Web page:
The rate of challenges won, especially if it includes offensive actions, is thus not a suitable approach to evaluating the defensive strength or defensive effort of a player. But then what is?
This question is not easy to answer. Football is too complex an exercise to be fully captured in simple statistical models. This is particularly true in modern high pressing football: If Thomas Müller triggers a pressing event by closing down the opposing goalkeeper so that he is forced to play an uncontrolled pass which is intercepted by Joshua Kimmich, is it Müller or Kimmich who has won the ball? Opta counts Kimmich as the player who intercepted the ball in their statistics, whereas Müller’s pressing action is reflected as such only in their advanced stats. But how do we evaluate the influence of Serge Gnabry and Kingsley Coman, who may have blocked other possible passing lanes for the goalkeeper?
Despite such limitations, the following chart shows a combined figure of Thiago’s defensive actions over time, which includes intercepted balls, tackles, fouls, blocked shots, and clearing actions. It is not a perfect metric for Thiago’s defensive quality, but it does show his willingness to work in defending, and it’s also a good way to look at his career progression.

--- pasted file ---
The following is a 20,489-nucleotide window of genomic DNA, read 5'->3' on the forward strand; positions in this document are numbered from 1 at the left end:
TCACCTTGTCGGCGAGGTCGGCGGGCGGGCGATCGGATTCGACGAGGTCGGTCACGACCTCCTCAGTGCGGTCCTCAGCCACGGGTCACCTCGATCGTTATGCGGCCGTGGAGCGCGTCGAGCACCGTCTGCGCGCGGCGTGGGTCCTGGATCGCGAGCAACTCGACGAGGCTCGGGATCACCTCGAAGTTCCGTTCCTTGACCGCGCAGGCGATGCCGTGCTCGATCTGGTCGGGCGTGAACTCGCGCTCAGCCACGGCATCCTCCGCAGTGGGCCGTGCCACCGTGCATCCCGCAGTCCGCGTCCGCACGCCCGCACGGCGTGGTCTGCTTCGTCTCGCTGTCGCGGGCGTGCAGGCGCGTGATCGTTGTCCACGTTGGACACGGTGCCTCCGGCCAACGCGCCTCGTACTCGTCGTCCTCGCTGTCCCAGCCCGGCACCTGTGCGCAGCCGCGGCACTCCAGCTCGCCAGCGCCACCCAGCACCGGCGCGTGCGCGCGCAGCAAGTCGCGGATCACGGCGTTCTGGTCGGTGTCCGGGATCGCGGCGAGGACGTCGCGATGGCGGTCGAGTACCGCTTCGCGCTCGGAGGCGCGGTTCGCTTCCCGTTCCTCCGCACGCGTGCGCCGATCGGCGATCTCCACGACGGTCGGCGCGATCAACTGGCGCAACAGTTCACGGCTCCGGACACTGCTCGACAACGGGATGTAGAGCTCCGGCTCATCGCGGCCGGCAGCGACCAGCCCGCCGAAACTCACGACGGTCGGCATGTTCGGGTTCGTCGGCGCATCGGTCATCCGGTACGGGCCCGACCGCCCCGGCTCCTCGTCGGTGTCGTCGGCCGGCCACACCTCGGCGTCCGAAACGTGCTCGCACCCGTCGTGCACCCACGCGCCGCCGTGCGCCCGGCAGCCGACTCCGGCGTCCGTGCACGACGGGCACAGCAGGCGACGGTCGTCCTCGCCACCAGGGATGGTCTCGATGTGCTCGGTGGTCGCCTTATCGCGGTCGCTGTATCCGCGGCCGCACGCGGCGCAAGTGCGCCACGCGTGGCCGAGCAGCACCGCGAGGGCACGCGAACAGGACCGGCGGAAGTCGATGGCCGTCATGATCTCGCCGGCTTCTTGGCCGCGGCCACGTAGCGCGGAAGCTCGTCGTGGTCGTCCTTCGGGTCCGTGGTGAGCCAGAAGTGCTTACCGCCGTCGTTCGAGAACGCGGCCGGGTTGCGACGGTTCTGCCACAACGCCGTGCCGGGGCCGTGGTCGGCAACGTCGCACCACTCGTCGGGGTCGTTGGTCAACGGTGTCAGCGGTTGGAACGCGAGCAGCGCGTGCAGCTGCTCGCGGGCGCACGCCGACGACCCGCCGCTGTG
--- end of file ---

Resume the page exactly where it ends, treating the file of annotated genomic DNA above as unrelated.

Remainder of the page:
The result is surprising, is it not? Thiago never had less than 8 defensive actions per 90 minutes. If anything, the figures have even been declining slightly since 2016.
So what does this say about the widespread narrative that Thiago, the offensive aesthete who [to get a new top contract] has finally discovered his passion for defending? And what does it say about the faculties of observation of the Kicker when they claim to have revealed a new defensive side to Thiago now, in March 2020 of all months?